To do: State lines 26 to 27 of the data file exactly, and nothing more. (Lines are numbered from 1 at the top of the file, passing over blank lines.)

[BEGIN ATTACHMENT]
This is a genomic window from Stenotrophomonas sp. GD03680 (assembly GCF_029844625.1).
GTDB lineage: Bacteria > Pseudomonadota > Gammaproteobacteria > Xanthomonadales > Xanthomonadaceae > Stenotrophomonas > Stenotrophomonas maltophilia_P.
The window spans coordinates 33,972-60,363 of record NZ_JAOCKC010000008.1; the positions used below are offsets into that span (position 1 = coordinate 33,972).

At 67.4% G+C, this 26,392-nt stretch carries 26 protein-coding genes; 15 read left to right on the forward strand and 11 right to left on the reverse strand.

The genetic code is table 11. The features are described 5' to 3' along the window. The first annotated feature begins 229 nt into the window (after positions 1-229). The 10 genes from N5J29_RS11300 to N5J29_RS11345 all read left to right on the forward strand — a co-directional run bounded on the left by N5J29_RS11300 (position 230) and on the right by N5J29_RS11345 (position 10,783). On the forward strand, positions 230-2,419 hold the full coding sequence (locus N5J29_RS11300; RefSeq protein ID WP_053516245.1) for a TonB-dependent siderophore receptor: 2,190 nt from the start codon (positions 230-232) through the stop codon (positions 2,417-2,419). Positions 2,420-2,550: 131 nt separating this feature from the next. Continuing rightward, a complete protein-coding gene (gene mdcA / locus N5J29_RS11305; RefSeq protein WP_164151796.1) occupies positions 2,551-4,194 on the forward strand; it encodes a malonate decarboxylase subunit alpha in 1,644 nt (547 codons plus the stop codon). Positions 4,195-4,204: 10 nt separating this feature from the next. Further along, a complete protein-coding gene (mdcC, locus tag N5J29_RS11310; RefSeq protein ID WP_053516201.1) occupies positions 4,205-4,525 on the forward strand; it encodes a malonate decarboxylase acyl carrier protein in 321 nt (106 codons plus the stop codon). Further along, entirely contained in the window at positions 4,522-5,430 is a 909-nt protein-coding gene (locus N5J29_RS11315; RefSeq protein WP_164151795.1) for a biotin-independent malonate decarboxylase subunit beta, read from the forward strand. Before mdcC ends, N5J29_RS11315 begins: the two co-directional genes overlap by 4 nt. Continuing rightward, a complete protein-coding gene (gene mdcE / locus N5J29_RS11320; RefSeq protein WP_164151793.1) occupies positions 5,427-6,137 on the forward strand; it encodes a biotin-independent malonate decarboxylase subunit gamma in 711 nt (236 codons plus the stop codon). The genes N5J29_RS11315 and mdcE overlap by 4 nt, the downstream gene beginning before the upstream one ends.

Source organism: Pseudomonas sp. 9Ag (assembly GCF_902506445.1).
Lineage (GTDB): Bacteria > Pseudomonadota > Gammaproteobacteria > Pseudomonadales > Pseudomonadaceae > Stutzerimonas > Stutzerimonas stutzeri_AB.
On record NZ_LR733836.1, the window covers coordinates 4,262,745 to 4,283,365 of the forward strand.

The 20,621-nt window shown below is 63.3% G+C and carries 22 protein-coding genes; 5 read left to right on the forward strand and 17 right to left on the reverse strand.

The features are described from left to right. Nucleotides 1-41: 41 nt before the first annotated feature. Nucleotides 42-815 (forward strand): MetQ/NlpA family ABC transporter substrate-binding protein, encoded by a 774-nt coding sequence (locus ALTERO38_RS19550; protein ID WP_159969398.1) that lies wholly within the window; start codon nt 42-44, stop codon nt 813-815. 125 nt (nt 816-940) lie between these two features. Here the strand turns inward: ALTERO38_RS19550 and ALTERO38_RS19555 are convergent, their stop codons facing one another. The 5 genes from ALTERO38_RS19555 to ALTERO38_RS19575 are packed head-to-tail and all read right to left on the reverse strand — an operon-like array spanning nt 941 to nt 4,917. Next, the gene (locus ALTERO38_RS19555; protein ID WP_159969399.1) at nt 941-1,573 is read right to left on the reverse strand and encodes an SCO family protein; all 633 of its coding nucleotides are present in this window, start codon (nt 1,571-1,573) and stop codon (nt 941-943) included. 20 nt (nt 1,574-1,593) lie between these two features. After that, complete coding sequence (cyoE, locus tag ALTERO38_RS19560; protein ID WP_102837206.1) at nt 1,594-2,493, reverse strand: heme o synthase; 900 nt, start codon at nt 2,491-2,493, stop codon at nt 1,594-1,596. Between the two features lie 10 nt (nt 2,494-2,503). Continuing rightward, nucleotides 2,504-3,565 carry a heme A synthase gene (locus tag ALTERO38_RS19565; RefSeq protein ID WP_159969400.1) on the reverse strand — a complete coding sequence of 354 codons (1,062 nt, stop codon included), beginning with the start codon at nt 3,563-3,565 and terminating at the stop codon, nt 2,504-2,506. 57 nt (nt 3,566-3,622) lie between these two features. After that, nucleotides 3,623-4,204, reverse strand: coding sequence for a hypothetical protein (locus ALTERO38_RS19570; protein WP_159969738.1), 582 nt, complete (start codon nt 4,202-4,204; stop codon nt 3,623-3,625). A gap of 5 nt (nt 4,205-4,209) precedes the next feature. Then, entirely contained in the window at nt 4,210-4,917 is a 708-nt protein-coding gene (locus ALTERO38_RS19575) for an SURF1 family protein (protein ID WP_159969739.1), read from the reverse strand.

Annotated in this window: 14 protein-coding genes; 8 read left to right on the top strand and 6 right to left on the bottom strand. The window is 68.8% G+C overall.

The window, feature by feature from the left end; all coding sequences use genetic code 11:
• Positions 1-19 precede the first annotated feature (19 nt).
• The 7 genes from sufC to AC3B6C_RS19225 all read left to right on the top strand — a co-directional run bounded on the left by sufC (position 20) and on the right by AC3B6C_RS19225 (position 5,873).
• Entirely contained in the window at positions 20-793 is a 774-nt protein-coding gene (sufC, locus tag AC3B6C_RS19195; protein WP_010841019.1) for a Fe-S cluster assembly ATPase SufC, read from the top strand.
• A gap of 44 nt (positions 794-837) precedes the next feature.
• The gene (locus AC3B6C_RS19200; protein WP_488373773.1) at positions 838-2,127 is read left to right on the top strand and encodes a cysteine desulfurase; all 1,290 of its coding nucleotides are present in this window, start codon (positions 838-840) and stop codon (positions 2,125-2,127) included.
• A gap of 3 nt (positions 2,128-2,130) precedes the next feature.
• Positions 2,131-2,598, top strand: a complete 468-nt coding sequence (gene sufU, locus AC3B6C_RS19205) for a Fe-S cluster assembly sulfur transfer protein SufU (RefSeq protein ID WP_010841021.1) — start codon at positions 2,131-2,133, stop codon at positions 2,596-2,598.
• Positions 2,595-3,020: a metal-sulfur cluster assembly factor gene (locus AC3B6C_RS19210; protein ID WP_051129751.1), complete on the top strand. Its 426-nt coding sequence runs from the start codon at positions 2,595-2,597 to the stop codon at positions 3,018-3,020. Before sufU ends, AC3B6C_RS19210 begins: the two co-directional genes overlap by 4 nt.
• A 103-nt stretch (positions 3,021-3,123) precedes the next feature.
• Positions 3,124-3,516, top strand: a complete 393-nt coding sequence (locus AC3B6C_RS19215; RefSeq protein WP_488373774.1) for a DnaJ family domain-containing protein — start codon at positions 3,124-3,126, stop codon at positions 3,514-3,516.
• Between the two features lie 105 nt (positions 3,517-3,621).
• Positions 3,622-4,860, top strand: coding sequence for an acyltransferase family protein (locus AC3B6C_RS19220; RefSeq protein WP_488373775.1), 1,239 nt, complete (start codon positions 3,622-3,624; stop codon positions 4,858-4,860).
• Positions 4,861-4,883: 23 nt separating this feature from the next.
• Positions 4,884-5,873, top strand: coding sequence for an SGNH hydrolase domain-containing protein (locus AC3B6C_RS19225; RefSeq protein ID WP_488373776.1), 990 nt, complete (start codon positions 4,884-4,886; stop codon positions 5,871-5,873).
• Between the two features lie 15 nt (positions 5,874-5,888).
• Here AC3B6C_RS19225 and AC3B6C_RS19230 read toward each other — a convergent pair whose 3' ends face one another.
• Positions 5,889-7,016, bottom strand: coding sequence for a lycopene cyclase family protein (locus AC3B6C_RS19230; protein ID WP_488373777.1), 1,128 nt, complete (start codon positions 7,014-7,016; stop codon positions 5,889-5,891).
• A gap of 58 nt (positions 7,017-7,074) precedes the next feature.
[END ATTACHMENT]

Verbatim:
• Positions 4,884-5,873, top strand: coding sequence for an SGNH hydrolase domain-containing protein (locus AC3B6C_RS19225; RefSeq protein ID WP_488373776.1), 990 nt, complete (start codon positions 4,884-4,886; stop codon positions 5,871-5,873).
• Between the two features lie 15 nt (positions 5,874-5,888).